Thanks to Sidharth Sethi for pointing me to the Most Popular Pediatrics Websites of 2006.

The "Sultan of Pediatrics" (as he likes to be called), Clark Bartram posts a terrific article about pain in the Neonate on his blog Unintelligent Design.

We have come a long way in how we prevent, interpret, and treat pain in the neonate, particularly during acutely painful events such as the ubiquitous heel sticks I mentioned above. Sadly it wasn\’t that long ago that we questioned whether neonates even felt pain.

From the world-renown Breath Spa for Kids, Shinga (who is by far the smartest Shinga I have ever met) writes about the dangers of Misdiagnosis or Inappropriate Allergy and Intolerance Tests:

In addition to clinical harm, children who are mis-diagnosed with allergies or intolerances may follow a very restricted diet that might not provide all of the nutrients that they need and may lead to malnutrition.

Section II: Knowledge vs. Ignorance

Ignorance may be the most deadly disease of all. How much of our time and energy is needlessly spent over dispelling misconceptions put there by folks with an agenda? The battle starts here for many bloggers.

Steve Novella from NeuroLogica Blog discusses genetic aspects of Autism, dismissing the myth of immunizations being the cause:

However, it is distressing that so many ideologues have targeted autism for campaigns of misinformation, conspiracy mongering, and pseudoscience. They have largely placed themselves at odds with the scientific and medical community, and if anything, despite their intentions, are hampering progress.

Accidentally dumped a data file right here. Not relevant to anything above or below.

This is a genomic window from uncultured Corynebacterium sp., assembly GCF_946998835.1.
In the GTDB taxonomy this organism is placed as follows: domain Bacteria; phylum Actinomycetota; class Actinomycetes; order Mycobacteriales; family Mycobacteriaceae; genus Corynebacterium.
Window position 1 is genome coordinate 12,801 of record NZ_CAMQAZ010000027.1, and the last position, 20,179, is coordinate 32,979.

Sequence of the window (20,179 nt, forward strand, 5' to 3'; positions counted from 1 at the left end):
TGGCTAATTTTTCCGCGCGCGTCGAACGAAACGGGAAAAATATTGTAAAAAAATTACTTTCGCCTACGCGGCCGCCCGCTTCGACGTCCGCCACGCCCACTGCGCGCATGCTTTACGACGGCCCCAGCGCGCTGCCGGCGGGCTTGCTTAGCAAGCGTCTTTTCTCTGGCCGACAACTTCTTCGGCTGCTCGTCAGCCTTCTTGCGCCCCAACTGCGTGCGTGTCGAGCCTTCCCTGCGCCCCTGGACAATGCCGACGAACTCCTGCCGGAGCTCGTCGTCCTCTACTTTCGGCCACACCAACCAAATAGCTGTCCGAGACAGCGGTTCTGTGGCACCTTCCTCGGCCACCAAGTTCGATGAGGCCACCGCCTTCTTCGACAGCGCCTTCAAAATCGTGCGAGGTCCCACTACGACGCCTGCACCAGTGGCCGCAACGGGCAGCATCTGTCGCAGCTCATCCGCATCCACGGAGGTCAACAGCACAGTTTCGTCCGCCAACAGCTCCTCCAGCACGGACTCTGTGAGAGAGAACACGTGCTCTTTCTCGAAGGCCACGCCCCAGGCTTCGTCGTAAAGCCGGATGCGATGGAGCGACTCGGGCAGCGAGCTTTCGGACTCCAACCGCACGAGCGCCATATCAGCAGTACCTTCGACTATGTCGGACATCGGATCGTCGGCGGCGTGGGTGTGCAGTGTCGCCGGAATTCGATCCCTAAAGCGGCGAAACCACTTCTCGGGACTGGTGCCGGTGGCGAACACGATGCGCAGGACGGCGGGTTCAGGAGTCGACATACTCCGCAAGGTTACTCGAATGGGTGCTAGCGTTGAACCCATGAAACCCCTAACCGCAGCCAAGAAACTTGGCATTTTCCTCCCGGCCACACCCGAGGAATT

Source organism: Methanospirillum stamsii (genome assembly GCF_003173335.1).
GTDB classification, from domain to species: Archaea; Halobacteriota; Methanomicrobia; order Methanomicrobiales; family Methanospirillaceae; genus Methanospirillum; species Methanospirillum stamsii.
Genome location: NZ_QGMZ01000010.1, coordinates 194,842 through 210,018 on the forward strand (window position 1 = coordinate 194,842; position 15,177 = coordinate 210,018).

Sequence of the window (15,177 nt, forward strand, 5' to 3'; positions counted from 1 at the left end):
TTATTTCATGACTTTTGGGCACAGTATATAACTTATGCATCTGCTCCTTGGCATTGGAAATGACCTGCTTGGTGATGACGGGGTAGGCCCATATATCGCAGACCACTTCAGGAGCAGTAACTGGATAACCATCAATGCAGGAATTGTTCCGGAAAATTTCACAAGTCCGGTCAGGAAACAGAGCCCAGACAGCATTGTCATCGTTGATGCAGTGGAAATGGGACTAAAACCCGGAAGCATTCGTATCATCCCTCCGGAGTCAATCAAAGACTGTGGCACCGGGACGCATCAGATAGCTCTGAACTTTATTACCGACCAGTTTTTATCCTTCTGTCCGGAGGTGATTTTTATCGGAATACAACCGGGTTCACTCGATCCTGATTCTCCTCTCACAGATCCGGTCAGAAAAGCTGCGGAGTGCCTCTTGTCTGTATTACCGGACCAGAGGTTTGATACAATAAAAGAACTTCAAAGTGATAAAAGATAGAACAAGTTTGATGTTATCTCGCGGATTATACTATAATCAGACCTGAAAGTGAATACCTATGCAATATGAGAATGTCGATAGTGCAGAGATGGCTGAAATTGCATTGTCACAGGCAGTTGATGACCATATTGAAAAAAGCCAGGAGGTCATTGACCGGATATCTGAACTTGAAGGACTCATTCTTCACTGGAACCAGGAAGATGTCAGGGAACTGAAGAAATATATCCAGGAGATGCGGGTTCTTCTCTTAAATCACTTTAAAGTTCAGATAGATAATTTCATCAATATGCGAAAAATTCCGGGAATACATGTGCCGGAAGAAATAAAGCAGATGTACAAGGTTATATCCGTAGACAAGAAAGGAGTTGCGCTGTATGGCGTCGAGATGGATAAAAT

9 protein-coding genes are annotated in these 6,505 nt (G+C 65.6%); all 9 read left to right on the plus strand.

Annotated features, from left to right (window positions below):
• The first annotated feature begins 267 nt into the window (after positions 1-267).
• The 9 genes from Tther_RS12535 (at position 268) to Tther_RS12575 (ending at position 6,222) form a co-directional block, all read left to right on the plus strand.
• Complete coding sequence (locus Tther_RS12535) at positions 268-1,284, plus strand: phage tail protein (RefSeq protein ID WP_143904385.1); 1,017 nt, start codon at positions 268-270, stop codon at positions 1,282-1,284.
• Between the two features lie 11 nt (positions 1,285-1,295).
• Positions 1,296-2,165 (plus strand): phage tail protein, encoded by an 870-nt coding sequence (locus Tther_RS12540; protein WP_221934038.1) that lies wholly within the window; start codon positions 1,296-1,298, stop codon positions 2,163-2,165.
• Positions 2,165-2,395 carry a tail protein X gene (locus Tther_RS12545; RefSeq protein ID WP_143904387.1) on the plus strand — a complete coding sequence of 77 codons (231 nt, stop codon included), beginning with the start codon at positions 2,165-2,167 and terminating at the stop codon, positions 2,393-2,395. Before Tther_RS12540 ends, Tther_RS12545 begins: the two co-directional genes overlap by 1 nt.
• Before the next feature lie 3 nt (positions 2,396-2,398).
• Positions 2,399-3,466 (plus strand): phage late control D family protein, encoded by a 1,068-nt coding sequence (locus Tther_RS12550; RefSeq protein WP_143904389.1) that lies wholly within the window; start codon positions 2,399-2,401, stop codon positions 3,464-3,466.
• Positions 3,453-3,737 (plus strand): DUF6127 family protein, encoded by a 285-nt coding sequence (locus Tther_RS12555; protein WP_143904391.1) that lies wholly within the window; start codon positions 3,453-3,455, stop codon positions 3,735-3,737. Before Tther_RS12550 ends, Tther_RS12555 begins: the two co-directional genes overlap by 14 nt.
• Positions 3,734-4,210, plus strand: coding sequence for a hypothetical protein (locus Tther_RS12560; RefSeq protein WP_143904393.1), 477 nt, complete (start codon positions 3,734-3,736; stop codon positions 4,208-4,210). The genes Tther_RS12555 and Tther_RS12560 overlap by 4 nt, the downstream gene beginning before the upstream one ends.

Prometheus from A Photon in the Darkness discusses whether Listening to Autism is about listening to parents\’ biased perspective or to the science:

If people are going to “listen to autism” and ignore the science, what’s the point?

Flea (who always loves a good llama) reviews the book Unstrange Minds by Richard Grinker – a book by an Anthropologist who is also the father of an autistic child:

Grinker\’s major contribution in this book is to demystify the concept of "epidemic" as it applies to the category "autism". In clear and robust language, accessible to the non-academic reader, Grinker explains that autistic people have always been with us. It is only now that we are able to see them because we know how to name the phenomenon.

Following this, Flea even got a thank-you from the author.


Dr Crippen talks about an encounter with a patient who clearly has asthma, but both patient and mother (or "Mum" as he puts it) are reluctant to accept this diagnosis.

We have to find a way to convince her that antibiotics are not the answer to Robbie’s cough, and we are not helped by the fact that some helpful “health care professionals” have an amoxicillin-rich relationship with Robbie at the local walk-in centre.